Stand-alone health care buildings: Electrical, power, lighting

Stand-alone medical buildings and specialized treatment facilities are engineering challenges, and more are being designed and built due to changes in health care requirements. Here’s a look at their electrical, power, and lighting systems.

By Consulting-Specifying Engineer May 26, 2016


Neal Boothe, PE, Principal, exp, Maitland, Fla.

Douglas T. Calhoun, PE, Senior Vice President, WSP | Parsons Brinckerhoff (formerly ccrd), Dallas

Caleb Haynes, PE, Principal/Director, TME LLC, Birmingham, Ala.

Brian Kolm, PE, Team Leader, Mechanical, HDR Inc., Omaha, Neb.

Craig Kos, PE, LEED AP, Vice President, Environmental Systems Design Inc., Chicago

Bryan Laginess, PE, LEED AP, Vice President, Peter Basso Associates, Troy, Mich.

CSE: Describe a recent electrical/power system challenge you encountered when working on a stand-alone medical building or specialized treatment facility.

Calhoun: Coordination of the electrical system is a constant challenge on small facilities. With buildings typically around 10,000 sq ft, the electrical service can be relatively small, but the inclusion of imaging equipment with large in-rush demands may sometimes become an issue. Finding a balance between sizing the service appropriately for the equipment to be included, and not oversizing it for the building, is key.

Kos: Oftentimes, medical office buildings are not designed to accommodate imaging equipment. The services are undersized, and no provisions have been made to accommodate supplemental services. In addition to the loads for the imaging equipment, there are oftentimes supplemental cooling and humidification requirements. Time, floor space, and budget must be allocated for coordination with the utility company, space for the new equipment, and cost for the required upgrades.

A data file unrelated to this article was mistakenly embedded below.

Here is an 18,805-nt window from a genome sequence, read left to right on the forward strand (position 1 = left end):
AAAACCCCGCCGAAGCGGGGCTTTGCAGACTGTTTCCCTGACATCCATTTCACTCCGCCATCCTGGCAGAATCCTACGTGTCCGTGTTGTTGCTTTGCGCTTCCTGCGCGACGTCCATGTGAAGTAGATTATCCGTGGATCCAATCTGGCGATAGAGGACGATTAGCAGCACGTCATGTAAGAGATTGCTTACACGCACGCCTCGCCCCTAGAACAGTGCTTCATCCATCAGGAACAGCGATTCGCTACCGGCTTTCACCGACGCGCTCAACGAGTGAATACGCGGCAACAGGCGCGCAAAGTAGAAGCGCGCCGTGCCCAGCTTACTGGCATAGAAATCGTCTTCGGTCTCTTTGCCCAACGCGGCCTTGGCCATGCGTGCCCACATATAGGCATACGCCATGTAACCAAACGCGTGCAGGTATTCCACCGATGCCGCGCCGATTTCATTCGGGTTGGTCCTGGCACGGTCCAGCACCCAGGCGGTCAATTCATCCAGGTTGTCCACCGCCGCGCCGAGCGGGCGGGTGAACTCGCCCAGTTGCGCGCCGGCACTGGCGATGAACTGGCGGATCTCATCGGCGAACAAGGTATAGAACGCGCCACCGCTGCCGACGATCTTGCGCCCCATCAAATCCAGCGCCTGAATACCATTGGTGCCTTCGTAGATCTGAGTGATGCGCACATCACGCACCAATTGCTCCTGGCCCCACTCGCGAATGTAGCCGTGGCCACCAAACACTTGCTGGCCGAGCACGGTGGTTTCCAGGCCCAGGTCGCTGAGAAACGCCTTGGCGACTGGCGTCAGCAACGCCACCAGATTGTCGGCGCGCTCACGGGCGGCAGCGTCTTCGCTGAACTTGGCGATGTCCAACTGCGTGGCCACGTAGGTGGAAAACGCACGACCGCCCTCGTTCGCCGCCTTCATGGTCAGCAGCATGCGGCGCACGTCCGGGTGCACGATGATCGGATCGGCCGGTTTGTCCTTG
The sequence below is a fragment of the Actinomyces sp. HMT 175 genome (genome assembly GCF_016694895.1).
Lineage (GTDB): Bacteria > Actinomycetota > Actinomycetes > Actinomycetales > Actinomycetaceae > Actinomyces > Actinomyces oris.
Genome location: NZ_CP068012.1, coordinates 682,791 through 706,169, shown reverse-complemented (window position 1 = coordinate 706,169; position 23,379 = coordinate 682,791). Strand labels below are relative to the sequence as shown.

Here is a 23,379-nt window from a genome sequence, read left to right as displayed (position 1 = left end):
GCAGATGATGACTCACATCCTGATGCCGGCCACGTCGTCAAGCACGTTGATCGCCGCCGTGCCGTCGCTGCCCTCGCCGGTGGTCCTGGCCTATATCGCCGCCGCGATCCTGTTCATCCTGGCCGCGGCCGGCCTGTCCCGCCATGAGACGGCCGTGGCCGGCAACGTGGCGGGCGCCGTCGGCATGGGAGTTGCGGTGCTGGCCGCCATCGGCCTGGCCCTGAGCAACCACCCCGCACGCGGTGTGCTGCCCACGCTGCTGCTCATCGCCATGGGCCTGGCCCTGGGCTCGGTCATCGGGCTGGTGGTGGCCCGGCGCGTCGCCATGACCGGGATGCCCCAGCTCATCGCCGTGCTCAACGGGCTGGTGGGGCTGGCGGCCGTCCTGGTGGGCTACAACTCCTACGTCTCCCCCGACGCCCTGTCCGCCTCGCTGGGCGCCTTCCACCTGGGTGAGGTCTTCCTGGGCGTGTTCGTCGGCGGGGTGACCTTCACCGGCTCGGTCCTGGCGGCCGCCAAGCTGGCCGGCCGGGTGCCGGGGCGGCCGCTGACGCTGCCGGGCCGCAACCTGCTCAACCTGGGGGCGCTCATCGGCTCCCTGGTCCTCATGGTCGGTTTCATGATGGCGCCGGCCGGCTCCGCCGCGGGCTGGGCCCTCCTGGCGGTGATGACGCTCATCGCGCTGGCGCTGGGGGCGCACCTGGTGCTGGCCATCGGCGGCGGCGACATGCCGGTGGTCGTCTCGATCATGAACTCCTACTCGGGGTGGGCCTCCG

Boothe: On a recent stand-alone medical facility, the utility company could only guarantee voltage to be within +/-10% of the 480 V-use voltage (due to the location of the site). However, the CT scanning equipment planned for the building required a voltage tolerance of within +/-5% to ensure proper operation. As a result, we designed a power conditioner to be installed between the utility transformer and incoming service to the building. This power conditioner was able to regulate the incoming voltage to the building to within +/-2%.

Kolm: One challenge is understanding the acuteness of the patient and if a generator and NEC 517-designed electrical system applies to the facility. Clear direction from the owner is necessary early on, based on NFPA 99 definitions of facility type. More outpatient surgeries to be completed in medical office buildings require a "hospital design." A second challenge is confirming that the owner understands the difference between an emergency generator and an uninterruptible power supply (UPS). There are costs and inconveniences associated with redoing procedures (especially MRIs), and a UPS will ride the medical equipment through over 95% of the outages typically seen by the utility. Purchasing the UPS with the medical equipment pushes the maintenance to the equipment manufacturer, as well as guaranteeing the UPS is tested and right-sized for the radiology equipment.

CSE: How do you work with the architect, owner, and other project team members to make the electrical/power system both flexible and sustainable at the same time?